Nine killed as Shebab attack UN base in Mogadishu

Somalia's Al-Qaeda linked Shebab insurgents shot and blasted their way into the UN compound in Mogadishu on Wednesday, leaving nine people dead in the most serious attack on the United Nations in the troubled country in recent years.

Three foreigners including two South Africans in the UN compound died in the attack along with a Somali UN worker, two Somali security guards and three civilians in the surrounding streets, officials said.

UN Secretary-General Ban Ki-moon said he was "shocked" by the brazen daylight raid while Somali Prime Minister Abdi Farah Shirdon condemned it as a "senseless and despicable attack on innocent UN civilians".

Washington also condemned the attack "in the strongest terms", with a National Security Council spokeswoman saying it "highlights the repugnant terrorist tactics (Shebab fighters) use to stand in the way of efforts to ease the suffering of the Somali people."

The insurgents, who boasted about the killings of "infidels", used a pickup truck laden with explosives and suicide attackers to blast their way into the fortified base.

Government officials said seven Shebab fighters took part in attack, all of whom either detonated suicide vests or were shot dead.

Security warnings of an attack have been in place for weeks, and UN staff regularly practise sheltering in a secure bunker inside the central Mogadishu compound.

"Our commandos attacked the UN compound.... We set off an explosion and entered," a senior Shebab official told AFP, saying they had wanted to attack "the infidel forces".

Somali and African Union troops later moved into the complex -- despite the Islamists battling back with heavy gunfire -- to end the hour-and-a-half siege.

"Somali soldiers along with African Union forces stormed the compound and killed the attackers," said Somali police official Abdulahi Osman.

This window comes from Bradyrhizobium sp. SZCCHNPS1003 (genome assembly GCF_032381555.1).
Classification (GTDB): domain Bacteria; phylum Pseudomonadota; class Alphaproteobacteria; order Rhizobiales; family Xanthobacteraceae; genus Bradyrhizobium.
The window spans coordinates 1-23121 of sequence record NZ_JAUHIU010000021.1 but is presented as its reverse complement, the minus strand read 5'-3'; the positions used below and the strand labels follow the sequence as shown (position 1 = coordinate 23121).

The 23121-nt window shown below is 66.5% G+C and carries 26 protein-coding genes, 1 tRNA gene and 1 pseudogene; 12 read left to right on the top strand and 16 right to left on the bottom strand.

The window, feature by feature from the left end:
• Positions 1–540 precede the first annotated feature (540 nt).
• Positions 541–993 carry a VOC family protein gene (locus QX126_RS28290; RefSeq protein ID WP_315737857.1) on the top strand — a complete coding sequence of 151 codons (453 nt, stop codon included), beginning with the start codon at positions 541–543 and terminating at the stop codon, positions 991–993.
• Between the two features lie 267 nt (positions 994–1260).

He said three civilians were confirmed killed, caught in the crossfire in streets near the compound.

UN sources said the others killed included one foreign staff member, one local worker, two South African contractors and two Somali security guards.

South Africa's state-owned military equipment manufacturer Denel confirmed that two of their South African employees had been killed alongside a Somali employee.

All were providing maintenance services to the compound, Denel officials said.

The nationality of the other foreigner could not be immediately confirmed.

An AFP reporter saw several bloodied bodies carried away on makeshift stretchers.

"Some of the 'white kuffar'(unbelievers) who tried to engage the mujahedeen in combat inside the offices were killed and thrown out into the compound," the Shebab wrote on Twitter.

The UN Assistance Mission in Somalia (UNSOM) said the compound -- home to UN humanitarian agencies -- had come under "complex attack", and UN staff elsewhere in the city were temporarily pulled back to the secure airport zone.

The compound -- including both residential and office areas -- is a short distance from the airport zone, the base of the African Union troops, but is guarded by its own security officers.

Somalia's capital has been hit by a series of attacks including suicide and car bombings, mortar attacks and shootings, although in recent weeks the city has been relatively calm.

Islamist Shebab militants used to control most of the seaside capital until they abandoned fixed positions in August 2011, but the insurgents have since carried out a string of attacks against the UN-backed government.

The last major attack was in April, when the Shebab sent a nine-man suicide commando unit to blast its way into Mogadishu's main court complex, killing 34 people.

The attack on the UN compound used similar tactics to the courthouse assault.

The 17,000-strong AU force, fighting alongside Somali government troops, has forced the Shebab from a series of key towns.

While riven by infighting and hunted by US drones, Shebab extremists remain a potent threat, launching car bombs and assassinations, and are still powerful in rural areas as well as reportedly infiltrating the security forces.

Prime Minister Shirdon condemned the attack.

"The UN are our friends and partners, and the UN agencies offer us humanitarian help and support, so I and all Somalis are appalled that they should be the target and victims of such barbaric violence," he said in a statement.